Residential housing sales for Northern BC remained stable through 2017.
Overall across the north housing prices saw a four per cent increase from $259,331 in 2016, to over $262,492 last year.
For 2018, Chief Economist Cameron Muir sees more stability happening in the north than growth.
“Right now when we look across the north the activity in the oil and gas sector is not to the degree it was a few years ago, so that has an impact on overall employment levels and driving people to move there, so I see more stability than any significant growth in 2018.”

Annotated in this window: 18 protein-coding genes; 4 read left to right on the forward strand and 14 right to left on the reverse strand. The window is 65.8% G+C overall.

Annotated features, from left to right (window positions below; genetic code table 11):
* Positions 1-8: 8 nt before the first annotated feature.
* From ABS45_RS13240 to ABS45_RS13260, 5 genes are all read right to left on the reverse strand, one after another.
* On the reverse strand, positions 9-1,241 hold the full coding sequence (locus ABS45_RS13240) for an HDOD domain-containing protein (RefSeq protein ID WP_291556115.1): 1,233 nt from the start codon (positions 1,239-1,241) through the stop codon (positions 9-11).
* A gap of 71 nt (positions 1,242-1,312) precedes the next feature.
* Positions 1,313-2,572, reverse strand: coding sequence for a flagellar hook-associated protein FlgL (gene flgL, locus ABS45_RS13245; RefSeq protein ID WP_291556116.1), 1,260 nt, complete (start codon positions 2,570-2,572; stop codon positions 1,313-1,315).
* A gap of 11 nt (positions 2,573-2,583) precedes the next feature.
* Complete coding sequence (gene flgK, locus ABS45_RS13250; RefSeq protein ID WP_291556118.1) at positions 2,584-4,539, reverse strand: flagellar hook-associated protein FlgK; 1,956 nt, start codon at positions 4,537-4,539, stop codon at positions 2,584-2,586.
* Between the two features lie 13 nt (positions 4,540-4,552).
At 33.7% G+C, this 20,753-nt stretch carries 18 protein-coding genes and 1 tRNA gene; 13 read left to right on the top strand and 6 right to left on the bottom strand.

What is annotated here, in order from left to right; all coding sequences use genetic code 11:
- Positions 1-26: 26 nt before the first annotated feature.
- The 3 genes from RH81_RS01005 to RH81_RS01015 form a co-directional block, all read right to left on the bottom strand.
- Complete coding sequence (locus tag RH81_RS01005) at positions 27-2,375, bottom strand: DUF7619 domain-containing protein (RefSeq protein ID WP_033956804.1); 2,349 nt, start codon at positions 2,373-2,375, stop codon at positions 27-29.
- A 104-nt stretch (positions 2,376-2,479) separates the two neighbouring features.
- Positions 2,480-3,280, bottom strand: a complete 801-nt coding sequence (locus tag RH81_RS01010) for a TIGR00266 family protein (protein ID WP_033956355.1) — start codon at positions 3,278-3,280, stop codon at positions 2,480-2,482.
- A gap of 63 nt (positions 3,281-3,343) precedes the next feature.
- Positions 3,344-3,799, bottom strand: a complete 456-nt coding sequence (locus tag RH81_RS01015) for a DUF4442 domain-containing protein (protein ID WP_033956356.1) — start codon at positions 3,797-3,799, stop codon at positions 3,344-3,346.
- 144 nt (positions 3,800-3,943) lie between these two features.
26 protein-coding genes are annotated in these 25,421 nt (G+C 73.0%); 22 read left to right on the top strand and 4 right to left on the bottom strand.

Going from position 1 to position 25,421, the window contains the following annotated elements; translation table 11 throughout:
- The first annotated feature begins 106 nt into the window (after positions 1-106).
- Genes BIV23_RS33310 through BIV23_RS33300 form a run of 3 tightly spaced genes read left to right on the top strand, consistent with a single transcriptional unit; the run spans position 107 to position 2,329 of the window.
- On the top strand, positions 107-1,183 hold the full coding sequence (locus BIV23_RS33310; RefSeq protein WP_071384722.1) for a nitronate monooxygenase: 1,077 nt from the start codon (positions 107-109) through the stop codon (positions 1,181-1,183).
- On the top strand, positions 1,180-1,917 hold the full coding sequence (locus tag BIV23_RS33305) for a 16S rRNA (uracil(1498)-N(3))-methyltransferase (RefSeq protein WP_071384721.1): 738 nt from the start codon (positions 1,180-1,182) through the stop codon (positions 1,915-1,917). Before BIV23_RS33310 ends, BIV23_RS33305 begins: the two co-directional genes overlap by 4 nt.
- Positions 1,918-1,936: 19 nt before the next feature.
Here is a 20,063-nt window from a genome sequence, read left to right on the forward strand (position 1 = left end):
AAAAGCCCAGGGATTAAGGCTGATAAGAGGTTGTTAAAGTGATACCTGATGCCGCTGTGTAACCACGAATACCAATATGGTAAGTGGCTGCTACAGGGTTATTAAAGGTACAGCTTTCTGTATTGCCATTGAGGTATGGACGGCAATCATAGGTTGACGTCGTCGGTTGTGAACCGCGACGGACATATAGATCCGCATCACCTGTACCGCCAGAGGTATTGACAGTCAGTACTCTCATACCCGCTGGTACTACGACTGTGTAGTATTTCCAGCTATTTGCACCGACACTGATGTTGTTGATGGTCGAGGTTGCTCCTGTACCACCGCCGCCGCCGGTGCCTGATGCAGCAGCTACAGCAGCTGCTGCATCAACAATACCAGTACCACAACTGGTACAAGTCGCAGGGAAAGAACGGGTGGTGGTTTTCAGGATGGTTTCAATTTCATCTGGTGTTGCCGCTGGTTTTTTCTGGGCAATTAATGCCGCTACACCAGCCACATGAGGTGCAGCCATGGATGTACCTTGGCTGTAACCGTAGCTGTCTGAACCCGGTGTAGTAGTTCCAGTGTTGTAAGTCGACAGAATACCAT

Residential unit sales for BC in 2017 saw a decline of 7.5 per cent compared to 2016.
Last year there was a total of 103,763 unit sales, that number down from a record 112,211 the year prior.
“So if we remember in 2016 was an all time record in terms of overall consumer demand for housing in the province. So even though we’ve seen a seven and a half per cent decline it’s still at an elevated level and certainly being backed by some pretty strong economic fundamentals.”
Now that the government has introduced tougher mortgage regulations, demand may not be quite as strong and Muir is expecting another six to eight per cent drop for 2018.